Congenital colonic stenosis is a rare pediatric condition. Since 1968, only 16 cases have been reported in the literature. To the authors’ knowledge, multiple congenital colonic stenosis has not been previously reported in the literature. We report the case of a 2-month-old male, presented at our Neonatal Intensive Care Unit with a suspicion of intestinal malrotation. Clinical examination revealed persistent abdominal distension. During the enema examination, the contrast medium appeared to fill the lumen of the colon up to three stenotic segments and could not proceed further. Intraoperatively we confirmed the presence of four types of colonic atresia, located in the ascending, transverse, and descending colon, respectively, plus appendix atresia. First surgical steps consisted in resection of proximal stenotic segment, appendix removal, proximal cecostomy, and distal colostomy on ascending colon in order to preserve colonic length. Histopathological examination confirmed the diagnosis of colonic stenosis. Final surgical step consisted in multiple colocolostomy and enteroplasty. A planned two-stage procedure, consisting of resection with colostomy for decompression as the first step and a later anastomosis, is recommended in order to allow bowel length preservation.

1. Introduction

Congenital malformations affecting the colon are rare pediatric conditions often presenting as obstruction. Colonic atresia accounts for 5–10% of atresia in newborns [1]; stenosis is even more rare. The real incidence of congenital colonic stenosis (CCS) is not readily available because most cases of stenosis are acquired. Since 1968, only 16 cases of CCS have been reported in the literature [214]. Because of the rarity of the disease, little is known about this uncommon condition and management is still controversial. We present a case of multiple congenital colonic stenosis and review the literature with a special focus on the management of CCS. To the authors’ knowledge, multiple congenital colonic stenosis has not been reported previously in the literature.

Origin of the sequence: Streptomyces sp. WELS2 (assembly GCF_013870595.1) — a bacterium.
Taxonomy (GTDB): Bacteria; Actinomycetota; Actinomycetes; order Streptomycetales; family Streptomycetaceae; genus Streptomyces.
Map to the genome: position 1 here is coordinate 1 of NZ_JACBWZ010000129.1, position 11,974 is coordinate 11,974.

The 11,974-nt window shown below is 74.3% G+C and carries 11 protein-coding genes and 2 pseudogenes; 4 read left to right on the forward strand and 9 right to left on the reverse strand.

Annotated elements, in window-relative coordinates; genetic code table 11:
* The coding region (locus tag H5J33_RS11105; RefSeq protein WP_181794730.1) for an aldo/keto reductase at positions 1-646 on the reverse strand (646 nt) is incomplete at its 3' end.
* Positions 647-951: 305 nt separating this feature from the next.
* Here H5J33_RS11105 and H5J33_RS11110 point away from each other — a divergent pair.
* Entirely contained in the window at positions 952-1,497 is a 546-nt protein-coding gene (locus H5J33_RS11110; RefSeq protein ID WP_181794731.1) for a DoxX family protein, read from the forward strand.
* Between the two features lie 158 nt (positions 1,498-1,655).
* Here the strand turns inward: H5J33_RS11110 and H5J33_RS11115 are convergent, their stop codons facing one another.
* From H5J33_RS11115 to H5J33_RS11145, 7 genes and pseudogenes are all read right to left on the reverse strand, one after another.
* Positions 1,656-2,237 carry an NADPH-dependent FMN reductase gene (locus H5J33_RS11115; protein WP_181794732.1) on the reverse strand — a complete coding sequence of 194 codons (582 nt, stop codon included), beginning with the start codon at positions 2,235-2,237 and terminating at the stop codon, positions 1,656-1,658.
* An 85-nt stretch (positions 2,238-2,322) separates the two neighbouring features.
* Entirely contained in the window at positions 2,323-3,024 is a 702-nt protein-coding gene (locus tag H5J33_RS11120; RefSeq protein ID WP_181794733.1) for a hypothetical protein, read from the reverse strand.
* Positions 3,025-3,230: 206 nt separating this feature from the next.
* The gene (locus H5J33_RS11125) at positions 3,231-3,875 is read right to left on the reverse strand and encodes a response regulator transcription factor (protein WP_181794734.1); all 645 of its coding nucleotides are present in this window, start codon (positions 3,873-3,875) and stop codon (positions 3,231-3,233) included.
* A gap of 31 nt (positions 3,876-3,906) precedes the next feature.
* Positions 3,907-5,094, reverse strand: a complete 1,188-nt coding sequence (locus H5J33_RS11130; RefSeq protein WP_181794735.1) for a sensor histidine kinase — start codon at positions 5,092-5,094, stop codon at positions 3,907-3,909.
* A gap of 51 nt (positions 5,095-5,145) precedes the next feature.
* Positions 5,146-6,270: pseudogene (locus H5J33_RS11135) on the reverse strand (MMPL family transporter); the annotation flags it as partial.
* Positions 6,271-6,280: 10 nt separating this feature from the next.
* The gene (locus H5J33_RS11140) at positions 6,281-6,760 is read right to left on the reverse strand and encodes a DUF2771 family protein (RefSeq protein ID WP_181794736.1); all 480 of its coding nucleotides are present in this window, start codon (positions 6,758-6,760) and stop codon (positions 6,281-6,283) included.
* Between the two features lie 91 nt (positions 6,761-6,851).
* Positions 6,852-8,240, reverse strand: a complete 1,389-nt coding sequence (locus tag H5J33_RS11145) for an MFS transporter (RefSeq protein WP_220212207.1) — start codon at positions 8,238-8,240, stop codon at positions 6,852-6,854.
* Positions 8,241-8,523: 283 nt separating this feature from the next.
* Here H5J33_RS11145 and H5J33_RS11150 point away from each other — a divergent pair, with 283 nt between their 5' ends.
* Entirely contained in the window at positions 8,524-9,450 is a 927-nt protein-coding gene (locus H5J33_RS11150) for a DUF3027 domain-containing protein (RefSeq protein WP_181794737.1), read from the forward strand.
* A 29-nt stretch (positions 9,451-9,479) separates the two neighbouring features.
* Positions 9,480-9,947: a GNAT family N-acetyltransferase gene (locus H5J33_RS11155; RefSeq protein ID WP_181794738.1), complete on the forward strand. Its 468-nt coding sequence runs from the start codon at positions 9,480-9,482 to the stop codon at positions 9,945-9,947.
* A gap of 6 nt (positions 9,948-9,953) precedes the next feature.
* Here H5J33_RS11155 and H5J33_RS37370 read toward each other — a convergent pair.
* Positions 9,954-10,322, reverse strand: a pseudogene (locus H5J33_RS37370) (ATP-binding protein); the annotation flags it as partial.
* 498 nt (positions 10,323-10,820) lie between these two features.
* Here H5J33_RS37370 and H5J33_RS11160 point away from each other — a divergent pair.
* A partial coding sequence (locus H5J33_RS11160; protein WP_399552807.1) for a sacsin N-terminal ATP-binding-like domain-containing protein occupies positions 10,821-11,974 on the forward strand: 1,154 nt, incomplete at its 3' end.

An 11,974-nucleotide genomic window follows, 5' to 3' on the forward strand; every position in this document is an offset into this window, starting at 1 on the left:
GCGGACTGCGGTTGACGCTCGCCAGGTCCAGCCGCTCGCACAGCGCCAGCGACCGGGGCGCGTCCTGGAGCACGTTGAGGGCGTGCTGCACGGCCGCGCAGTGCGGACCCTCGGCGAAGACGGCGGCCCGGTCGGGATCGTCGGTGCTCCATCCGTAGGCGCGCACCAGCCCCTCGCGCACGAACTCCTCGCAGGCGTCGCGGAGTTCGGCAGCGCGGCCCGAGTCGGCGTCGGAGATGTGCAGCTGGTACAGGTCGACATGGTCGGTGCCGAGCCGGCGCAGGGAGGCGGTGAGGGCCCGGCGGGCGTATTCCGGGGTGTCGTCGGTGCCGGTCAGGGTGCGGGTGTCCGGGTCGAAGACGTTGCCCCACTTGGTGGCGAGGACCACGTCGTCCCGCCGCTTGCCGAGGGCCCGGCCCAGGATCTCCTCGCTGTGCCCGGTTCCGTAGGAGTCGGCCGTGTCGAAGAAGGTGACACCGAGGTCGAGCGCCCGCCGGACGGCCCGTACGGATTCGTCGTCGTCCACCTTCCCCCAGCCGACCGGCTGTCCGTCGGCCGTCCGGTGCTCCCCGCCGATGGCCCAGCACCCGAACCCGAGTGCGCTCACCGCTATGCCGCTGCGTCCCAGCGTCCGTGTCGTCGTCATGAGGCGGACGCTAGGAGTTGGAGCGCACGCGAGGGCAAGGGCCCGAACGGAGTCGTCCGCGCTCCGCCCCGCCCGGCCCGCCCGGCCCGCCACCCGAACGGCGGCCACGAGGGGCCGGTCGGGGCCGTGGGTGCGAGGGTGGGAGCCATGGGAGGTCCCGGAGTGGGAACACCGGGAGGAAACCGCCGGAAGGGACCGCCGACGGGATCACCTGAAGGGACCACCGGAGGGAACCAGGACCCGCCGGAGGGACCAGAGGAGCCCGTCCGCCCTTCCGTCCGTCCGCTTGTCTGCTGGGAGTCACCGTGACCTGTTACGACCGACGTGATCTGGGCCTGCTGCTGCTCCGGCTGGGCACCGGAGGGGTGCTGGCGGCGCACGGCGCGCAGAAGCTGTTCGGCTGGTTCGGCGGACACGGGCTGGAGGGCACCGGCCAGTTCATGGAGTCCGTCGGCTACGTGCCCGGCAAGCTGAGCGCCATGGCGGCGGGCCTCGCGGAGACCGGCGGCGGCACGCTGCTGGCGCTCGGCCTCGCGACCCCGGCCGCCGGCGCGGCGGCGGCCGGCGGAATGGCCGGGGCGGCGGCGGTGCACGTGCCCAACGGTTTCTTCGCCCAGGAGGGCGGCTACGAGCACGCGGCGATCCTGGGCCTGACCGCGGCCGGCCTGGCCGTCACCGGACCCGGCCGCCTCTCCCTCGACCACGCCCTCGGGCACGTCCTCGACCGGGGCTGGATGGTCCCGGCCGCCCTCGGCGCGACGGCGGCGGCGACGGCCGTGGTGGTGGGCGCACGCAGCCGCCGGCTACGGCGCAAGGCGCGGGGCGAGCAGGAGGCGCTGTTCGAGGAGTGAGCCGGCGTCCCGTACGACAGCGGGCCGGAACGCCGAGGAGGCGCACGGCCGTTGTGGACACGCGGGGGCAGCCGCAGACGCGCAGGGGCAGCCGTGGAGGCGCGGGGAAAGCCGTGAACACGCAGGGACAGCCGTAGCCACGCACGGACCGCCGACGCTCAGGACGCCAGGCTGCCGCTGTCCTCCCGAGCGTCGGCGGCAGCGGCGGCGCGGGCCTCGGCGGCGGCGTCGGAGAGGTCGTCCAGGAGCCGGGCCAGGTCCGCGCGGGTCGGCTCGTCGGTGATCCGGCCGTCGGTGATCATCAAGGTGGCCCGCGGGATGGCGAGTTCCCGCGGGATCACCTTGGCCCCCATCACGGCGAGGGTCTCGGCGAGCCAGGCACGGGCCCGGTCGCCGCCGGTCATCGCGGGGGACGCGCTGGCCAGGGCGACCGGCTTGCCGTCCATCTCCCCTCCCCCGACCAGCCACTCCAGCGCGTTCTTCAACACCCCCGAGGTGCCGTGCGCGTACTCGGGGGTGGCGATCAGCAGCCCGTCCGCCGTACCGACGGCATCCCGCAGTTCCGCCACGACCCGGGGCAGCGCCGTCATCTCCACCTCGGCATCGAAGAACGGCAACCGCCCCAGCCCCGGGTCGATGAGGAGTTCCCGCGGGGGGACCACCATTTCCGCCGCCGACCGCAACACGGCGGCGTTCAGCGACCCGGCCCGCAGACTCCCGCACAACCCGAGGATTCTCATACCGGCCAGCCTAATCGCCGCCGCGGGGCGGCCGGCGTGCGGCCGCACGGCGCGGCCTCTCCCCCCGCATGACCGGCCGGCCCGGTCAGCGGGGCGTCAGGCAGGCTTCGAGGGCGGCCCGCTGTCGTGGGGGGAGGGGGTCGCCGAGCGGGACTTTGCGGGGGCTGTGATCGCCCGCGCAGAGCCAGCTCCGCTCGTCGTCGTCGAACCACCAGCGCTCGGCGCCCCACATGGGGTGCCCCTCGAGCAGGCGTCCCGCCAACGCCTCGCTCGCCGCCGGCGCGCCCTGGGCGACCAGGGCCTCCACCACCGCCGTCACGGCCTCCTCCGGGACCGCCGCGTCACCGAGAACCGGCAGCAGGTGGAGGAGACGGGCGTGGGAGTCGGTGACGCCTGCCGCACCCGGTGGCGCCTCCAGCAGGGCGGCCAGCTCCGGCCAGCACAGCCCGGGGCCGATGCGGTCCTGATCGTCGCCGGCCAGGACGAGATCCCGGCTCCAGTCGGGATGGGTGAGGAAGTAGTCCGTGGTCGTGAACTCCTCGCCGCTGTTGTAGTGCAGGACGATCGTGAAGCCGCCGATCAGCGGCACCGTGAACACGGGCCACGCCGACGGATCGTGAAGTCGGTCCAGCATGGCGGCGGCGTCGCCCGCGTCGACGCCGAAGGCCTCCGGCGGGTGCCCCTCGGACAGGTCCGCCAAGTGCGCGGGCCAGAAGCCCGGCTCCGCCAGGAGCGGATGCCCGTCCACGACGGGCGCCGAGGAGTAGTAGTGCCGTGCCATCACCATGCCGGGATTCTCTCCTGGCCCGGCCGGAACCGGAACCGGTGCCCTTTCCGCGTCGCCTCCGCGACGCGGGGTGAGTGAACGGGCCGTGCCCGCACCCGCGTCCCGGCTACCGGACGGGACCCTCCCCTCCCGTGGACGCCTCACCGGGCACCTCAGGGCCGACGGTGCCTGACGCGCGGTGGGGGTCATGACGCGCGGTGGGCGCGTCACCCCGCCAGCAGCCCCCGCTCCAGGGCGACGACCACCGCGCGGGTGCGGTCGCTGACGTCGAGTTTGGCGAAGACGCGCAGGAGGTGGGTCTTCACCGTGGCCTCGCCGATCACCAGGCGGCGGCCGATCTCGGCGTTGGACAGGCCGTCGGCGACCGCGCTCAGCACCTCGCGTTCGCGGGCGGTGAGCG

2. Case Report

An otherwise healthy male baby was referred to our Neonatal Intensive Care Unit at 2 months of life with a suspicion of intestinal malrotation. Being born at 35 + 4 weeks’ gestation, with weight 2560 g, and with negative prenatal diagnosis, APGAR score was 9 at 1 and 5 minutes. The mother was a heavy smoker. Maternal and neonatal serology was negative.

On arrival at our institute, clinical examination revealed a distended, quite painful abdomen with difficult feeding and intermittent vomit. At enema, the contrast medium appeared to fill the lumen of the colon up to three stenotic segments and could not proceed further, even with high pressure (Figure 1).

A staged approach was planned. On the first stage at referral, ascending and transverse colon appeared markedly dilated and four stenotic segments were identified: 1 in ascending and 3 in transverse colon (Figure 2), with no mesocolic defect. Moreover we documented an atresia of the middle appendix (Figure 3) and a normal small bowel length. Proximal resection and colostomy in the middle ascending colon were performed. Colonic biopsies excluded Hirschsprung’s disease.

The child underwent a 3-month period of colonic nursing once a week to allow bowel preservation and lengthening before the final recanalization. A second contrast enema performed at 8 months of age showed the persistence of three stenotic segments at the transverse colon (Figure 4). A second laparotomy was thus performed. The three stenotic segments shown at contrast enema were identified; diameter discrepancy was significantly reduced (Figure 5). To avoid excessive colonic losses and iatrogenic malrotation following complete transverse colon resection, two enteroplasties at the first stenotic segment and a double resection and following colocolostomy were performed. The postoperative course was uneventful.

3. Discussion

Currently, colonic atresia is morphologically classified into four types, having both prognostic and therapeutic implications. The initial classification is based upon experimental study by Louw and Barnard in 1955, demonstrating intrauterine ischaemic insult as a possible mechanism leading to atresia and stenosis [15]. This hypothesis is nowadays accepted by many investigators [7, 9] and could also explain why intestinal atresia has been found to be associated with maternal smoking and vasoconstrictor drug exposure during pregnancy [16]. Moreover, defects in blood supply or areas of segmental ischemia due to embolus from the placenta, spontaneous thrombosis, or mechanical events such as volvulus or intussusceptions can explain the frequent association of atresia/stenosis with mesenteric defects.